New California Labor Law Requires Employee Commission Plan In Writing

The National Automatic Merchandising Association (NAMA) recently reported that employers in California who are paying employees, including route drivers, any type of commission (fully or partially) must present employees with a signed and written commission plan and agreement.

New Labor Code 2751 requires all employers doing business in California to draft written agreements that involve commissions as a component of the employees’ compensation. Pursuant to this new law, the written contracts must include the following: (1) the method for calculating the commission; and (2) the method for paying the commission.  It is important for an employer to be as detailed as possible, while still maintaining some flexibility. This new law requires an employer to specify all components of the commission (i.e., any costs or adjusted amounts in determining the final amount).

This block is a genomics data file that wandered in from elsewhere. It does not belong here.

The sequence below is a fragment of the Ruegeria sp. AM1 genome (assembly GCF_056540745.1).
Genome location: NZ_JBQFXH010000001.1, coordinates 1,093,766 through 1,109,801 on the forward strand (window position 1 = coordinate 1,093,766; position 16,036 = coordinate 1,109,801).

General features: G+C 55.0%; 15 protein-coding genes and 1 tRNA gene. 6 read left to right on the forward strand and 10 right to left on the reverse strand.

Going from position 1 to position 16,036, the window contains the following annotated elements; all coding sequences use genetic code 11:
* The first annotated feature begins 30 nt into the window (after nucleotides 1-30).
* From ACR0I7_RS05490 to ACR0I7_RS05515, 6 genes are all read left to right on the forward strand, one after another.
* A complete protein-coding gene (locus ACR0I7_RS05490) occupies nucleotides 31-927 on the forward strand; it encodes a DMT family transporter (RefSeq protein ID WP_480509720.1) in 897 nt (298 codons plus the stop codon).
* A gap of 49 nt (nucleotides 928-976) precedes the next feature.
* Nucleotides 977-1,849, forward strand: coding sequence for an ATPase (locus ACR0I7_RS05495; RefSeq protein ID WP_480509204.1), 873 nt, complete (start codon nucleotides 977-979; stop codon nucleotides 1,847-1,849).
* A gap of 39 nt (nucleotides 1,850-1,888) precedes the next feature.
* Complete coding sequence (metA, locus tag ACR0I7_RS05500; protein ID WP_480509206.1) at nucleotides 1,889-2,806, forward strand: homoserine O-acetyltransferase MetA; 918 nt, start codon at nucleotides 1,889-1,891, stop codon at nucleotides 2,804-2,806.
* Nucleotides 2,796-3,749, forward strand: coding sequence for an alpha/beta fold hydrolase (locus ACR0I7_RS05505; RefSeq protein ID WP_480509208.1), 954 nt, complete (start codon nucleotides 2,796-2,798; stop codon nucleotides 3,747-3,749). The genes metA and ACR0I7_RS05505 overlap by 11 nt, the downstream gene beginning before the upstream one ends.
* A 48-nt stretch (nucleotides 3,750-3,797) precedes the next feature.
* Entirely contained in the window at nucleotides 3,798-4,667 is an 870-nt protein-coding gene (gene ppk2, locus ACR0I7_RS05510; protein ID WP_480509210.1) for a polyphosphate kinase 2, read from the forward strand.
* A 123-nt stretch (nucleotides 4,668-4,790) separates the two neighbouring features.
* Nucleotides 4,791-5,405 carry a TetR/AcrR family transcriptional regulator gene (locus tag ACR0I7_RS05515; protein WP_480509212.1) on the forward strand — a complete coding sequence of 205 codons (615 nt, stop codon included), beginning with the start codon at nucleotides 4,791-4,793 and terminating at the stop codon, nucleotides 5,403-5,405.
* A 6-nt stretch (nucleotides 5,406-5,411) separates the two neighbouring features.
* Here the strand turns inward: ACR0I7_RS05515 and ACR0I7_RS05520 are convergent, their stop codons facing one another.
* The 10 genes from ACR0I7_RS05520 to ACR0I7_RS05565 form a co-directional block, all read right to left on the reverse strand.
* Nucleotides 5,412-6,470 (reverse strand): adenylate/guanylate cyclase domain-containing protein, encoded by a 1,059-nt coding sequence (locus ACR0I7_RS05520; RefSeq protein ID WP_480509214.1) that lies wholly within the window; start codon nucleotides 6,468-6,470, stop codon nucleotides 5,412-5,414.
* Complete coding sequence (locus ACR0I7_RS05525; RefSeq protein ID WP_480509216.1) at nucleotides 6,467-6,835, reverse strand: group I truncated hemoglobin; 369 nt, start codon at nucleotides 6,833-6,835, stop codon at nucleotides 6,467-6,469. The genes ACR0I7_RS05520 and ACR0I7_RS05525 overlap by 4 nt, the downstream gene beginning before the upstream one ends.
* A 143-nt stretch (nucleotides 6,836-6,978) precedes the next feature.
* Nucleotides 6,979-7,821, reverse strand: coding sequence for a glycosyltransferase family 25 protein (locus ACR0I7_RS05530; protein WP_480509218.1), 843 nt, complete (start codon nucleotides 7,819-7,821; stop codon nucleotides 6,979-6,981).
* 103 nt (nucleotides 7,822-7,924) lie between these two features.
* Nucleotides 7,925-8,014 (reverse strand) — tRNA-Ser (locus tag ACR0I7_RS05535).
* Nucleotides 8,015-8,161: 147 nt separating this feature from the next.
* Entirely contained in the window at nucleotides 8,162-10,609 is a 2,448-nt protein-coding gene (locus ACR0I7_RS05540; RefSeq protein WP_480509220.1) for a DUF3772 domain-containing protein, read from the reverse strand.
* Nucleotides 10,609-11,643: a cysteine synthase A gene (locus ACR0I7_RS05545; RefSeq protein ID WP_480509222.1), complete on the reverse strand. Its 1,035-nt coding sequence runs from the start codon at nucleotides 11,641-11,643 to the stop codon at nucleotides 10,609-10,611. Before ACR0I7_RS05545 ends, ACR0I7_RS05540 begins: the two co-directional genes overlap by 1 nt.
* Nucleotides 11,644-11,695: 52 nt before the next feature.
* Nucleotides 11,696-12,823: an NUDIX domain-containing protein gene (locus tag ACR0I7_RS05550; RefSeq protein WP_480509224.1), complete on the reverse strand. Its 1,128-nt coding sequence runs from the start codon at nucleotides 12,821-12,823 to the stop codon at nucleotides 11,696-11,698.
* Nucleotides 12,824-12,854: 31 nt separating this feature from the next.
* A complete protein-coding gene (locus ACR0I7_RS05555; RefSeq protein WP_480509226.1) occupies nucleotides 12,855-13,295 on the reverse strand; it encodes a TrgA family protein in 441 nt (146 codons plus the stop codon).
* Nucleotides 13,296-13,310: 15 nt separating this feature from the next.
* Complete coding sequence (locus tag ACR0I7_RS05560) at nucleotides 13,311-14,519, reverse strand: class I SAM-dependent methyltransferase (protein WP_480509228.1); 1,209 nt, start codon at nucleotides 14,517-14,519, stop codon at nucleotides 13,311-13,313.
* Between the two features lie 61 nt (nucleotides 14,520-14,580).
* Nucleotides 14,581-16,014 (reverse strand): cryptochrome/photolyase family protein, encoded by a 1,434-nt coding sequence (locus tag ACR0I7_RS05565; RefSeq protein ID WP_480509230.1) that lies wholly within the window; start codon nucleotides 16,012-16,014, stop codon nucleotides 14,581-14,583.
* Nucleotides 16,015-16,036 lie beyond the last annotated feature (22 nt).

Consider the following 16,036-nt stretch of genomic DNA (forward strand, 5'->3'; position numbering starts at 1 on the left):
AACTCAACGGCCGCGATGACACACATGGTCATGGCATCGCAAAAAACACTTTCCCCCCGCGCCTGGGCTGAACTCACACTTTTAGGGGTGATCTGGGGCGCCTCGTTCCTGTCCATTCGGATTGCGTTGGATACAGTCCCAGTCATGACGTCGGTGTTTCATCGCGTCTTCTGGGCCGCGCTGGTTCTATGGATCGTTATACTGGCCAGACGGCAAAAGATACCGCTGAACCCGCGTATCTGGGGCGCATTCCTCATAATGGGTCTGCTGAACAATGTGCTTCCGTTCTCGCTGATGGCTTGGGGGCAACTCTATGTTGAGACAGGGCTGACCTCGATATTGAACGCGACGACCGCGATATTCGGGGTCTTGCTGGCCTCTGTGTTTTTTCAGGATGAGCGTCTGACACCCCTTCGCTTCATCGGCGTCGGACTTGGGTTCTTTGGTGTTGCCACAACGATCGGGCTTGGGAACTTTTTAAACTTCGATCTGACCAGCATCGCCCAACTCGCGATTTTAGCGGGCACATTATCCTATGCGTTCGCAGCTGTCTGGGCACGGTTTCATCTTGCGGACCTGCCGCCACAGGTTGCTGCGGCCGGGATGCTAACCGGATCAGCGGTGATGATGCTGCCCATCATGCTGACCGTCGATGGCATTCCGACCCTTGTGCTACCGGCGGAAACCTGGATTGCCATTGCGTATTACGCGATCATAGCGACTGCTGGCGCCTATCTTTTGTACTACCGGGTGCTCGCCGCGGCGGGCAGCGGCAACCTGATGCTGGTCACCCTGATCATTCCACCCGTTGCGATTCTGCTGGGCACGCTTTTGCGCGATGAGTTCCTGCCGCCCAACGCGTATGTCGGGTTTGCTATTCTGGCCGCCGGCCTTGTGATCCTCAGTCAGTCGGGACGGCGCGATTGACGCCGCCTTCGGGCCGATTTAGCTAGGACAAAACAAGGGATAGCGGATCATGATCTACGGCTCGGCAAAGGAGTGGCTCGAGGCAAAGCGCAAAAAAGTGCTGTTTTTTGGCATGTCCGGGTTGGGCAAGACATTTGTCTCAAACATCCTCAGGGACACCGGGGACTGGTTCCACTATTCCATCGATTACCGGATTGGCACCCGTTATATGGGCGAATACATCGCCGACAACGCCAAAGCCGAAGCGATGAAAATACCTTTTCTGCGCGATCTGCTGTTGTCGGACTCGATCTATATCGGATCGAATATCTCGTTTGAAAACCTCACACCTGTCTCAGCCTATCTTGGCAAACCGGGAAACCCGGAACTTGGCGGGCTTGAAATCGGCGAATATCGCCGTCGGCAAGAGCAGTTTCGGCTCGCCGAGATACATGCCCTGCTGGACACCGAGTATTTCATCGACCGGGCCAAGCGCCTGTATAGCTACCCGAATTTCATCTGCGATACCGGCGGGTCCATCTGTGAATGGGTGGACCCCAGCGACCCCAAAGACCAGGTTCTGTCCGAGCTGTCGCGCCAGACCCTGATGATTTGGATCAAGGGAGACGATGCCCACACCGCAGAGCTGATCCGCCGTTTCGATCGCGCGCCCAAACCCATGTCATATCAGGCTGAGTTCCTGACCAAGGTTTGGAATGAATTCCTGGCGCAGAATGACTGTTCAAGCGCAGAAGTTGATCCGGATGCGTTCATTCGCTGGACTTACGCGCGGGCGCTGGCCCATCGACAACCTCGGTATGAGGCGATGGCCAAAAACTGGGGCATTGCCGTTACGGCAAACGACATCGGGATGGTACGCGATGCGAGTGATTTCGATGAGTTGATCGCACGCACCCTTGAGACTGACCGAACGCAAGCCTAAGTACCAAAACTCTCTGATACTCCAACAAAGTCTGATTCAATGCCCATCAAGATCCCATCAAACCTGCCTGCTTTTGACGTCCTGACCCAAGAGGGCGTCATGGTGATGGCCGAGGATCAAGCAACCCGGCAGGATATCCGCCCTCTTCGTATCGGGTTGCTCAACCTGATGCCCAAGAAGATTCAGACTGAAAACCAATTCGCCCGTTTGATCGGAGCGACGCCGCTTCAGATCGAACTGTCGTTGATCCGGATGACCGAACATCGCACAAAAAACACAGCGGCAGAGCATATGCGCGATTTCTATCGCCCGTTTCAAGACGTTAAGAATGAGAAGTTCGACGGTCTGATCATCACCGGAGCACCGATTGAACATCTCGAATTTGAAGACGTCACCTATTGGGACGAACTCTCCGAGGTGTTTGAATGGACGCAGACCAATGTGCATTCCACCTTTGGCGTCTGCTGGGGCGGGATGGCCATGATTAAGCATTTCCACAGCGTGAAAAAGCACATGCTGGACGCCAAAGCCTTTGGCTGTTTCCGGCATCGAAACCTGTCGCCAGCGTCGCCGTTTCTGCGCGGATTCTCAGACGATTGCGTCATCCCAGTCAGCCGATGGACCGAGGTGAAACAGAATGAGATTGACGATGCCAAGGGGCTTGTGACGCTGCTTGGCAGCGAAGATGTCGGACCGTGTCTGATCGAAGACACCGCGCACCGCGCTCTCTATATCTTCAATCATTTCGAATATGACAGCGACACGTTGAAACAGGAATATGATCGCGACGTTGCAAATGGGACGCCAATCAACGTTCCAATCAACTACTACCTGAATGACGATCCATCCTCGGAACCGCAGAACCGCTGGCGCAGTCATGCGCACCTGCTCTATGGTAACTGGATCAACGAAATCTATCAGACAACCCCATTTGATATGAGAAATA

Operators must provide a signed copy of the contract to every employee covered by the commission agreement or plan, and must also receive and retain a signed receipt from the employee that the employee received and agreed to the commission agreement or plan.  The operator must also sign the document.

The law went into affect Jan. 1, 2013. A violation of the new labor code will result in a statutory penalty of $100 for each aggrieved employee per pay period for the initial violation and $200 for each aggrieved employee per pay period for each subsequent violation.

For more information, NAMA members can contact Heather Baily, a NAMA Knowledge Source Partner, for one free 15 minute consultation, per member, per quarter. Phone: 312-894-3266. Email: hbailey@salawus.com.

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